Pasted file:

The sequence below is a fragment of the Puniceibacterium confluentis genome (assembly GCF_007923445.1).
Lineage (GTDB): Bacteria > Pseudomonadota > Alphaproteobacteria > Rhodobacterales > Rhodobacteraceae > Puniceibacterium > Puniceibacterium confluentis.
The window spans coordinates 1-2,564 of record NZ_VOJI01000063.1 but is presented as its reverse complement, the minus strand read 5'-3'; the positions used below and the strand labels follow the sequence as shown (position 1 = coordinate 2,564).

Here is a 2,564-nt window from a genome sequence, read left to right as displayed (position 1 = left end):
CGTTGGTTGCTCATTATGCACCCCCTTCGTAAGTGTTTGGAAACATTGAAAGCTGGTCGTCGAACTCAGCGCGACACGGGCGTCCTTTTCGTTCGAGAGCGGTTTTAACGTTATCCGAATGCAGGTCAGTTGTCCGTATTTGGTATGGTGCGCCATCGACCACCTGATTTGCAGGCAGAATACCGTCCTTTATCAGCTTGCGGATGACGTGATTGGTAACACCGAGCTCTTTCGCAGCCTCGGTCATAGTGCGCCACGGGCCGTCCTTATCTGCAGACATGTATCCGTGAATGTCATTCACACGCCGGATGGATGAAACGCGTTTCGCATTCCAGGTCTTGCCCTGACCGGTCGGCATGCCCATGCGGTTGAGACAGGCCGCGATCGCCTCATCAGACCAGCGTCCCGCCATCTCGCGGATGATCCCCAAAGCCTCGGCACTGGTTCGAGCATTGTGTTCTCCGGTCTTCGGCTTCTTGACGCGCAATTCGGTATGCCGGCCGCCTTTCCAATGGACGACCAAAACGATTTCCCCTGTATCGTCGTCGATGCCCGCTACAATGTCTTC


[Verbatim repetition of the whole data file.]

The sequence below is a fragment of the Puniceibacterium confluentis genome (assembly GCF_007923445.1).
Lineage (GTDB): Bacteria > Pseudomonadota > Alphaproteobacteria > Rhodobacterales > Rhodobacteraceae > Puniceibacterium > Puniceibacterium confluentis.
The window spans coordinates 1-2,564 of record NZ_VOJI01000063.1 but is presented as its reverse complement, the minus strand read 5'-3'; the positions used below and the strand labels follow the sequence as shown (position 1 = coordinate 2,564).

Here is a 2,564-nt window from a genome sequence, read left to right as displayed (position 1 = left end):
CGTTGGTTGCTCATTATGCACCCCCTTCGTAAGTGTTTGGAAACATTGAAAGCTGGTCGTCGAACTCAGCGCGACACGGGCGTCCTTTTCGTTCGAGAGCGGTTTTAACGTTATCCGAATGCAGGTCAGTTGTCCGTATTTGGTATGGTGCGCCATCGACCACCTGATTTGCAGGCAGAATACCGTCCTTTATCAGCTTGCGGATGACGTGATTGGTAACACCGAGCTCTTTCGCAGCCTCGGTCATAGTGCGCCACGGGCCGTCCTTATCTGCAGACATGTATCCGTGAATGTCATTCACACGCCGGATGGATGAAACGCGTTTCGCATTCCAGGTCTTGCCCTGACCGGTCGGCATGCCCATGCGGTTGAGACAGGCCGCGATCGCCTCATCAGACCAGCGTCCCGCCATCTCGCGGATGATCCCCAAAGCCTCGGCACTGGTTCGAGCATTGTGTTCTCCGGTCTTCGGCTTCTTGACGCGCAATTCGGTATGCCGGCCGCCTTTCCAATGGACGACCAAAACGATTTCCCCTGTATCGTCGTCGATGCCCGCTACAATGTCTTC